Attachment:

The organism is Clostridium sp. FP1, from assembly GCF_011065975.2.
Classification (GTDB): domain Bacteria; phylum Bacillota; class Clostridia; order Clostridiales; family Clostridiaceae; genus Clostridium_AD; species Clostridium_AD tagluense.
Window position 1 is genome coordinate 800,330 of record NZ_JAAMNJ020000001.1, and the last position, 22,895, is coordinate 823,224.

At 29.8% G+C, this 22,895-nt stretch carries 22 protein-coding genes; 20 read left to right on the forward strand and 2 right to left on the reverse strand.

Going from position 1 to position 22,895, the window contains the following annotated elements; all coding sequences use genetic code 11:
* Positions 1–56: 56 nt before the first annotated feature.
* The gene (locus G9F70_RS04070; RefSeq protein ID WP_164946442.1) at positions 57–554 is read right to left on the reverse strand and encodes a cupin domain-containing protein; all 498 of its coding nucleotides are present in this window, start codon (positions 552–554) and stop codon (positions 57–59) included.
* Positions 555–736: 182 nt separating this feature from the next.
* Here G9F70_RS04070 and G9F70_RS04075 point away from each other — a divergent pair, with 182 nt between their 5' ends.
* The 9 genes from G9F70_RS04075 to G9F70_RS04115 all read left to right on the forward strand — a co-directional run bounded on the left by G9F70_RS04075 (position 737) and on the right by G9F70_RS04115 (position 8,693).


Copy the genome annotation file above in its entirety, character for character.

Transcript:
The organism is Clostridium sp. FP1, from assembly GCF_011065975.2.
Classification (GTDB): domain Bacteria; phylum Bacillota; class Clostridia; order Clostridiales; family Clostridiaceae; genus Clostridium_AD; species Clostridium_AD tagluense.
Window position 1 is genome coordinate 800,330 of record NZ_JAAMNJ020000001.1, and the last position, 22,895, is coordinate 823,224.

At 29.8% G+C, this 22,895-nt stretch carries 22 protein-coding genes; 20 read left to right on the forward strand and 2 right to left on the reverse strand.

Going from position 1 to position 22,895, the window contains the following annotated elements; all coding sequences use genetic code 11:
* Positions 1–56: 56 nt before the first annotated feature.
* The gene (locus G9F70_RS04070; RefSeq protein ID WP_164946442.1) at positions 57–554 is read right to left on the reverse strand and encodes a cupin domain-containing protein; all 498 of its coding nucleotides are present in this window, start codon (positions 552–554) and stop codon (positions 57–59) included.
* Positions 555–736: 182 nt separating this feature from the next.
* Here G9F70_RS04070 and G9F70_RS04075 point away from each other — a divergent pair, with 182 nt between their 5' ends.
* The 9 genes from G9F70_RS04075 to G9F70_RS04115 all read left to right on the forward strand — a co-directional run bounded on the left by G9F70_RS04075 (position 737) and on the right by G9F70_RS04115 (position 8,693).